a resilient cushion within each of said tubes located on the bottom ends thereof adapted for cushioning the ends of lamps supported in the compartments to prevent breakage and damage to the contact pins of the lamps when the lamps are inserted;
a plurality of longitudinal reinforcing ribs on a side wall of each of said tubular compartments;
clamp means detachably connected to said tubes for rigidly clamping said tubes to a support structure and for supporting said tubes in a substantially vertical position;
said detachable connection comprising two L-shaped protrusions connected to said tubes and two L-shaped channels connected to said clamp means, said channels receiving therein said L-shaped protrusions; and
a reinforcing rib on said detachable connection between said clamp means and said tubes, said tubes including openings in the bottom ends thereof.
4. In combination:
a first rigid tubular compartment and a second rigid tubular compartment, said tubular compartments having open top ends and closed off bottom ends and having sufficient length and width to support therein upon said closed off bottom ends elongate fluorescent lamps, said tubular compartments being connected together substantially parallel to one another with the bottom ends being vertically offset so that upper ends of lamps of the same length received in the compartments will be vertically offset thereby enabling easy grasping and viewing of the upper ends of the lamps,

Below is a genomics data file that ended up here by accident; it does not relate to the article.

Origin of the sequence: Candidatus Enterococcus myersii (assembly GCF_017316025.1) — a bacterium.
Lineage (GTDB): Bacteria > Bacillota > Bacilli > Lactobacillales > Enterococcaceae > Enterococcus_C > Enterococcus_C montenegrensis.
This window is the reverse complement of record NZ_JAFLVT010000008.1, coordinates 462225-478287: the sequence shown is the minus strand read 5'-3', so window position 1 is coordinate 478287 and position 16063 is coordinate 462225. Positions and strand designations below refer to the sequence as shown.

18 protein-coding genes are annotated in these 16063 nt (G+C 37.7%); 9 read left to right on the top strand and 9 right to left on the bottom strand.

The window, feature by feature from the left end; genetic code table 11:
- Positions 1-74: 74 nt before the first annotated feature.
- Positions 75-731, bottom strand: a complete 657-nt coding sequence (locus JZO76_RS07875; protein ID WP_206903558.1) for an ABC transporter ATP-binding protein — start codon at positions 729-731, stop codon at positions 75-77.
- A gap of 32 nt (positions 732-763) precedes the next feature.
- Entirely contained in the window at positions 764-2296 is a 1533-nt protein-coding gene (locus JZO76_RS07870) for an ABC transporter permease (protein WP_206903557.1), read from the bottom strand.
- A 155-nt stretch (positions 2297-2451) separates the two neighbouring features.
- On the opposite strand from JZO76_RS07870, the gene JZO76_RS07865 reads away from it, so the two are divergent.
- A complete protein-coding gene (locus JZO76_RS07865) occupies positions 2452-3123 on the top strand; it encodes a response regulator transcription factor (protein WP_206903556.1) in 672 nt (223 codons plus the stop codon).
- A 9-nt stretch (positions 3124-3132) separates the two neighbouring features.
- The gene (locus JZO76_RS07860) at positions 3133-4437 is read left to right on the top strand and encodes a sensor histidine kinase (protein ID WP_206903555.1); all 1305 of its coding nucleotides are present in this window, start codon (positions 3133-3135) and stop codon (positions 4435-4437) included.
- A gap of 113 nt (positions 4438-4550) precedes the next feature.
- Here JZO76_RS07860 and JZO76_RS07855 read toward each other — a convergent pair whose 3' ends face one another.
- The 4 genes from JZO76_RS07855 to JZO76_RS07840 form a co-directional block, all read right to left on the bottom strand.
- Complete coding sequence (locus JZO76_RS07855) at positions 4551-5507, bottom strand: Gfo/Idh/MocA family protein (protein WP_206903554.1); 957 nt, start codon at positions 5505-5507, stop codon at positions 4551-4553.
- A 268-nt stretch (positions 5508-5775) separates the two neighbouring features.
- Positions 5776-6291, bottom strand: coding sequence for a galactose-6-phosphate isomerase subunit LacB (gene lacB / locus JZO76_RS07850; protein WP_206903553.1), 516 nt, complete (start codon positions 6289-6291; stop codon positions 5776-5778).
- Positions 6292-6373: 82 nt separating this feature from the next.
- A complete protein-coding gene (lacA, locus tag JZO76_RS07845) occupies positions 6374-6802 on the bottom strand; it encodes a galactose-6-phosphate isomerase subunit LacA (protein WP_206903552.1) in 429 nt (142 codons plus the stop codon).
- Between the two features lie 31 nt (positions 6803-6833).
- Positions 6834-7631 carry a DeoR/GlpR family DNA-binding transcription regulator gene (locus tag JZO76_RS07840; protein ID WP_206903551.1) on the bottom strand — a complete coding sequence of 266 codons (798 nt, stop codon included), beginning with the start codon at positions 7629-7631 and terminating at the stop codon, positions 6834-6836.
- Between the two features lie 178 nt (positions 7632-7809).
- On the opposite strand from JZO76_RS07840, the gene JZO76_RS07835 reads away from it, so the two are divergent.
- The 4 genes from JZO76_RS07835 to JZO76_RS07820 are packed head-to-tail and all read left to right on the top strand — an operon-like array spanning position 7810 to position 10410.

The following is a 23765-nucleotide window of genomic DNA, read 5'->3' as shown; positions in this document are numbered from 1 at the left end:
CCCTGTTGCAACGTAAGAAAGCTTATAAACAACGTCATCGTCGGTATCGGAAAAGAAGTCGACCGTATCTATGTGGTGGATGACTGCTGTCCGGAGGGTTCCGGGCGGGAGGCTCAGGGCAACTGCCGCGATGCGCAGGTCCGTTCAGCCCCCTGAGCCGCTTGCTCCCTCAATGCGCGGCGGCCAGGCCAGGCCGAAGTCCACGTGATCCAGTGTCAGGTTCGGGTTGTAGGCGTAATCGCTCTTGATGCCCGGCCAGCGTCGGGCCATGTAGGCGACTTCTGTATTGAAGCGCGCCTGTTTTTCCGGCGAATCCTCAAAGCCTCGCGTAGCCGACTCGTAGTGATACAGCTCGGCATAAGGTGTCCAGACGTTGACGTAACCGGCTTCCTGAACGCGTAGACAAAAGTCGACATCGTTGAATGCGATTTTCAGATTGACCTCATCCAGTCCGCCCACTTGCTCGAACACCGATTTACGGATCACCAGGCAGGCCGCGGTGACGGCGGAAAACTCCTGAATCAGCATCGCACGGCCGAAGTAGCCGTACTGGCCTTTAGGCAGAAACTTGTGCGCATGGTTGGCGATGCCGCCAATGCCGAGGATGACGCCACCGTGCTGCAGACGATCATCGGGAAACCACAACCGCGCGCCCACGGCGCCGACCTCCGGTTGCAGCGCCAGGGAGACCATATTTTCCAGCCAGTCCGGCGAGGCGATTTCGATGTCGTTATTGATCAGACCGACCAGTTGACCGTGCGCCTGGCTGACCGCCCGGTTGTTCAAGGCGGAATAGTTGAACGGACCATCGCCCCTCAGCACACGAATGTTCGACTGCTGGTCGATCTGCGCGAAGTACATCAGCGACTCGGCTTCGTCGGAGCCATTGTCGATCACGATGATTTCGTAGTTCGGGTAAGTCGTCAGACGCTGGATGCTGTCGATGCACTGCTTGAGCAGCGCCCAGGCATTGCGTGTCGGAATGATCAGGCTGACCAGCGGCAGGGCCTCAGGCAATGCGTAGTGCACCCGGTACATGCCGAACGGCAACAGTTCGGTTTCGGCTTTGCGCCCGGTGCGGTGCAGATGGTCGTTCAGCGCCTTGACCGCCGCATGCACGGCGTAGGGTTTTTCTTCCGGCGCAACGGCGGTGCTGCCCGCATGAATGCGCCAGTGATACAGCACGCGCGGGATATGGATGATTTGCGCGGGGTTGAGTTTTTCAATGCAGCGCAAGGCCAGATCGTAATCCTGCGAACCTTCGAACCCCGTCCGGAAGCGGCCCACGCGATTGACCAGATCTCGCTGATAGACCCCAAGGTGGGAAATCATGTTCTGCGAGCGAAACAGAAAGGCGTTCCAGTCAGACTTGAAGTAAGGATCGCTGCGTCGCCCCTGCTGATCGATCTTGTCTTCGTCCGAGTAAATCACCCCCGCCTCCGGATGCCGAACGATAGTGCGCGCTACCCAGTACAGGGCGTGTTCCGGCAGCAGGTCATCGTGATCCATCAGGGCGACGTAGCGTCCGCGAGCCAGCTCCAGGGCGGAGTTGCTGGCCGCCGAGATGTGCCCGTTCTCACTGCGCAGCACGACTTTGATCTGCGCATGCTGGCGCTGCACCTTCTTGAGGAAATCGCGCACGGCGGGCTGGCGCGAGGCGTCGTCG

a resilient cushion within each of said tubular compartments located on the bottom ends thereof adapted for cushioning the ends of lamps supported in the compartments to prevent breakage and damage to the contact pins of the lamps when the lamps are inserted;
clamp means connected to said tubular compartments for rigidly clamping said tubular compartments to a support structure and for supporting said compartments in a substantially vertical position; and
a fluorescent lamp vertically received in each of said tubular compartments, lower ends of the fluorescent lamps being supported on respective said resilient cushions.
5. The combination of claim 4 further comprising:
third and fourth tubular compartments connected to said first and second compartments, said third and fourth compartments having open top ends and closed off bottom ends and having sufficient length and width to support therein upon said closed off bottom ends elongate fluorescent lamps, said third and fourth tubular compartments being substantially parallel to said first and second compartments with the bottom ends thereof being vertically offset so that upper ends of lamps of the same length received in the third and fourth compartments will be vertically offset thereby enabling easy grasping and viewing of the upper ends of the lamps;
a resilient cushion within each of the third and fourth compartments located on the bottom ends thereof adapted for cushioning the ends of the lamps supported in the compartments to prevent breakage and damage to the contact pins of the lamps when the lamps are inserted; and
a fluorescent lamp vertically received in each of the third and fourth compartments, lower ends of the fluoresecent lamps being supported on respective resilient cushions.
Description
BACKGROUND OF THE INVENTION

The invention relates to a lamp holder, and more particularly, to a lamp holder that is detachably mounted to a support structure, such a stepladder, and is capable of holding one or more lamps, such as fluorescent lamps, in a generally vertically disposed orientation.